Fort Walton Beach allows Sunday morning liquor sales
October 28, 2009 9:47 AM
FORT WALTON BEACH — Stores and restaurants in the city now will be able to sell alcohol from 7 a.m. to 4 a.m. seven days a week.
The City Council gave final approval Tuesday to an amended alcohol sales ordinance. Previously, most businesses could not sell alcohol before 1 p.m. Sundays.
The council voted 5-1 to pass the amendment. Councilman Bill Garvie abstained from voting because his family owns Staff’s Restaurant downtown.
Councilman Virgil Miller, who was not at the previous meeting when the council gave its preliminary OK, cast the lone dissenting vote.
With the amendment, Sunday hours now match weekday sales hours.
One resident opposed the change out of fear that vagrants would roam the streets with open containers.
“You’re gonna create a problem you won’t be able to do anything about,” Chris Gibson said. “We’re not a bunch of drunks around here.”
Councilman Dennis Reeves said the amendment is not meant to encourage or discourage drinking, but to allow businesses to compete with neighboring cities like Shalimar that do not have similar restrictions.
Miller echoed Gibson’s sentiments. He said he was disappointed in the 5-0 decision at the amendment’s first reading.
He said amending the law to be competitive was a repeat of the “stupid” decision to change the cutoff time from 2 a.m. to 4 a.m. to compete with businesses in unincorporated Okaloosa County.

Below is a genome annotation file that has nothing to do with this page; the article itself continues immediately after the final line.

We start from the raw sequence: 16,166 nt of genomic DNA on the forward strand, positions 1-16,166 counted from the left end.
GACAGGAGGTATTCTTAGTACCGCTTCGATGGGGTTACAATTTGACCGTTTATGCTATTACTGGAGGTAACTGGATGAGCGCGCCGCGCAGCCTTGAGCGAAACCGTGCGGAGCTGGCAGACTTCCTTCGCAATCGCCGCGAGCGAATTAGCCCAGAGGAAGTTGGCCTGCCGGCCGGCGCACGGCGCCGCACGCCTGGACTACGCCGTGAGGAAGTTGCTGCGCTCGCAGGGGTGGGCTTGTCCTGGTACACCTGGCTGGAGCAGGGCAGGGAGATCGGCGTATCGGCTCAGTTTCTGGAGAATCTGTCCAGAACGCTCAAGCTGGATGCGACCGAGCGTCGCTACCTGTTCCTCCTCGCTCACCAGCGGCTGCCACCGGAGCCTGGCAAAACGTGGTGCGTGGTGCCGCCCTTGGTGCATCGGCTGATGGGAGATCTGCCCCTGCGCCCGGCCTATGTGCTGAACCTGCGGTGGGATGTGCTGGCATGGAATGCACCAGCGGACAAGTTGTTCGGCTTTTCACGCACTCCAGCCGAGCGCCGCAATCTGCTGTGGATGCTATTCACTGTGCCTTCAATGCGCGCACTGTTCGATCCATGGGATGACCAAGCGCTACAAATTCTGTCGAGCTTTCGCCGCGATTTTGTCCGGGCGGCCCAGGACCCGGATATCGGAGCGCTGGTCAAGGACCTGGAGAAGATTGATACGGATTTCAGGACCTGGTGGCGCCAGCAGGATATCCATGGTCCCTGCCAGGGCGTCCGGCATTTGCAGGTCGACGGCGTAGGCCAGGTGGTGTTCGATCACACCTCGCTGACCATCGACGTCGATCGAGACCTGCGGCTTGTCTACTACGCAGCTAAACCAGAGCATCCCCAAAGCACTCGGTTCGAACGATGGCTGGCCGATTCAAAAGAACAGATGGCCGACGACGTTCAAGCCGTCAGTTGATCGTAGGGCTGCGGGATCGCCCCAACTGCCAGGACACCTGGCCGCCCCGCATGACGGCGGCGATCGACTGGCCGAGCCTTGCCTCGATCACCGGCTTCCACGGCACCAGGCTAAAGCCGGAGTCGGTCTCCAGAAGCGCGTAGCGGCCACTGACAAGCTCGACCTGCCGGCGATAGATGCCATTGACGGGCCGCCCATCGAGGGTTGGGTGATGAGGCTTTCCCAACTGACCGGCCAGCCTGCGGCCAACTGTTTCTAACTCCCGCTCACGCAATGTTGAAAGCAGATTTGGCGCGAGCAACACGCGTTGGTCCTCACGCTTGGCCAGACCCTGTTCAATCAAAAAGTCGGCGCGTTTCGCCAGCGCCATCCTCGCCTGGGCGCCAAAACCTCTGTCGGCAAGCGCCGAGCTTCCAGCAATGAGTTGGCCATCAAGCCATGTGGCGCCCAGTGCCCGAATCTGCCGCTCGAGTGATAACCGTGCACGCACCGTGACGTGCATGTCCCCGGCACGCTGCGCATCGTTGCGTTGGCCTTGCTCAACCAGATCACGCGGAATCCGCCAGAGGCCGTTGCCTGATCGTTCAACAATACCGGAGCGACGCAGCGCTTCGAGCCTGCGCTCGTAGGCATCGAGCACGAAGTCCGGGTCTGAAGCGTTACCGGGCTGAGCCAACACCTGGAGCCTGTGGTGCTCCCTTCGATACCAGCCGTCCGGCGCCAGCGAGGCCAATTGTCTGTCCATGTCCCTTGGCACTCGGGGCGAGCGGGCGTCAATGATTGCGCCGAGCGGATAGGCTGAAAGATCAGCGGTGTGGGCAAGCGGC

“We have become, as Ms. Gibson brought up, we’re enablers,” Miller said. “Tonight, I will not be an enabler. I’ll vote against it.”
Several business owners offered their opinion at the meeting.
Rick Cleveland, co-owner of Coasters, said after the meeting that it was not the drunks that stood in Shalimar convenience stores and purchased alcohol.
“It’s the guy on his way home from his shift on base planning ahead,” he said.
Fokker’s Restaurant owner Bill Avery added that the early morning alcohol sales were boat owners who regularly drove out of the city limits to stock up for a day on the water.
Although the new amendment will have no effect on his operation, Avery supported the council’s decision.
“There are a lot of independent business people and this is going to help them considerably,” he said. “We’re in hard times and we all need to be competitive.”